A possible explanation for this lack of vision on Diocletian and every other emperor who monkeyed with the coin system was the hands-off nature of minor transactions. Roman grew in both space and time. Diocletian was trying to fix hundreds of years of bad coins on top of not seeing the effects of how Romans used coins on a day-to-day basis. As regions were absorbed into the Empire, so was their coinage. Who cared if people bought bread with denarii-based coins or some old copper from a defeated enemy? A coin was a coin. Fixed and constant. 

He had no idea what a battle he was fighting. But Diocletian didn't accept the failure of logic or reason. He decided that the actual problem was the merchants. Those evil little price gougers were running up the prices. So he tried to put a stop to it. He penned the "Edictum de Pretiis Rerum Venalium" or "Edict Concerning the Sale Price of Goods" or when we are placing blame, "The Edict of Diocletian". 

This is one of those seminal works, like the Domesday Book. It is a list of maximum prices allowed for 1200 goods or services in denarii communes or "common coins". Unsurprisingly, it looks suspiciously similar to a gamer: 


Brilliant minds work alike. This is a totally workable system... except Diocletian had to abandon his because it simply didn't work in his world, unlike Mr. Gygax who built from the ground up. If only Diocletian could have wiped the slate clean, I bet his system would have worked as well as Mr. Gygax's. 

What is awesome about Diocletian's cataloging of items is it reveals how people in antiquity thought. We know the Romans like to have 8 soldiers together carrying 3 pilums or 3 caltrops. But when it came to quills, they wanted to have a set of 4 in a leather box. We also know that most wines were of the same value when fresh, but worth somewhat less as they age. What is notably missing from Diocletian's list is weapons. No one bought a weapon, they paid for the services of an armorer who made weapons. Oddly, sharpening a sword, an axe, and a spear appears under several different categories of services. There is a difference in the task depending on the object. 

It really is amazing that someone would think of such a system several different times for completely different purposes. For the Romans, it was life and death. For us, it's a game.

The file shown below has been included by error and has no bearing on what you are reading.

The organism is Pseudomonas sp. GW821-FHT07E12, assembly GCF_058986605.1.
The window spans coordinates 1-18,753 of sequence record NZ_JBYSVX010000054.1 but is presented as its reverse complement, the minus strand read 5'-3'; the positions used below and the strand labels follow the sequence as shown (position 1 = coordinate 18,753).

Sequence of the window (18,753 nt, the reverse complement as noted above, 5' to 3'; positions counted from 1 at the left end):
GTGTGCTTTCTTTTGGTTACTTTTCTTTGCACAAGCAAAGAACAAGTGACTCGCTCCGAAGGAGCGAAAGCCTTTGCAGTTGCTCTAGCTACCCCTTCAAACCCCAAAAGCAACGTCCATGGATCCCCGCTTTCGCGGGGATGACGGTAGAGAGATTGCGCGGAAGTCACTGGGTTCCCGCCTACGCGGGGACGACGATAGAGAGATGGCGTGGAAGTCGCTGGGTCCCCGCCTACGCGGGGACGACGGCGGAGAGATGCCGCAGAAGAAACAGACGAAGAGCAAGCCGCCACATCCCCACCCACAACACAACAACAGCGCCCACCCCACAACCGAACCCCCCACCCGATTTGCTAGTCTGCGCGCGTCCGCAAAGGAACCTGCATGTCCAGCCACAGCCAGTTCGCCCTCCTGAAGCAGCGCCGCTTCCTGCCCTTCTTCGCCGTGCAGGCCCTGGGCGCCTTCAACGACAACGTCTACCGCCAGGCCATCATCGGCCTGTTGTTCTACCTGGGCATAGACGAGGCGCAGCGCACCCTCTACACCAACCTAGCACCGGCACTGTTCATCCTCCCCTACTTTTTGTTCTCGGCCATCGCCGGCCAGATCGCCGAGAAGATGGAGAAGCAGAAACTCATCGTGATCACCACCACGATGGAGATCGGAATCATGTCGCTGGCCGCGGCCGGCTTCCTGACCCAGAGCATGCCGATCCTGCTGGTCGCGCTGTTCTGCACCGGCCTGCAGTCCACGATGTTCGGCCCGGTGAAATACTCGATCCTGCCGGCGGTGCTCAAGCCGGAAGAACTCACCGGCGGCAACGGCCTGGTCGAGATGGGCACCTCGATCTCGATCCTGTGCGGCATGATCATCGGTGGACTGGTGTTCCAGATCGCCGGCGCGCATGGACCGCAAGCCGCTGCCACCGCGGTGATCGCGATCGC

Monday, October 8, 2018

The Decline and Fall of the Roman Empire by Edward Gibbon.

A couple of months ago, I signed up for Audible. My first order was Gibbon's The Decline and Fall of the Roman Empire. It's 126 hours long. I'd be lying if I said I finished it.

The audio is high quality and Charlton Griffin's narration is excellent. It's hard to believe this book is 200 years old. If you merely want to read this book, it is also available on Gutenberg. This version is also excellent.

One thing that you miss from the Audible version is the maps. Gibbon meanders through history and of course he assumed you'd be holding the book with the maps as you read. I am surprised that Audible provided a PDF for the record, but didn't include the non-copyrighted maps. It is an odd omission. I have pulled the maps from the Gutenberg copy and loaded them here. Perhaps some day I will make a PDF of just the maps for easy printing.

West East
North West of Western Empire

North West of Eastern Empire

North East of Western Empire

North East of Eastern Empire

South West of Western Empire

South West of Eastern Empire

South East of Western Empire

South East of Eastern Empire


The list price attached to the ad is for an purchase outside of your Audible account credit. An Audible account is $14.95 a month, which entitles you to one credit or book per month. Well worth the cost.

Also available for download at Downpour.




Monday, May 28, 2018

The Gracchi, Sulla and Mike

Mike Duncan is a popular podcaster turned author. His first offering is The Storm Before the Storm, The Beginning of the End of the Roman Republic and it is amazing. You can hear Mike read the first chapter, "The Beasts of Italy" on his Revolutions podcast.

I read through 50 pages at a theme park, it is more engrossing than some roller coasters. And what a ride it is. I can't wait to finish it and give it a proper review.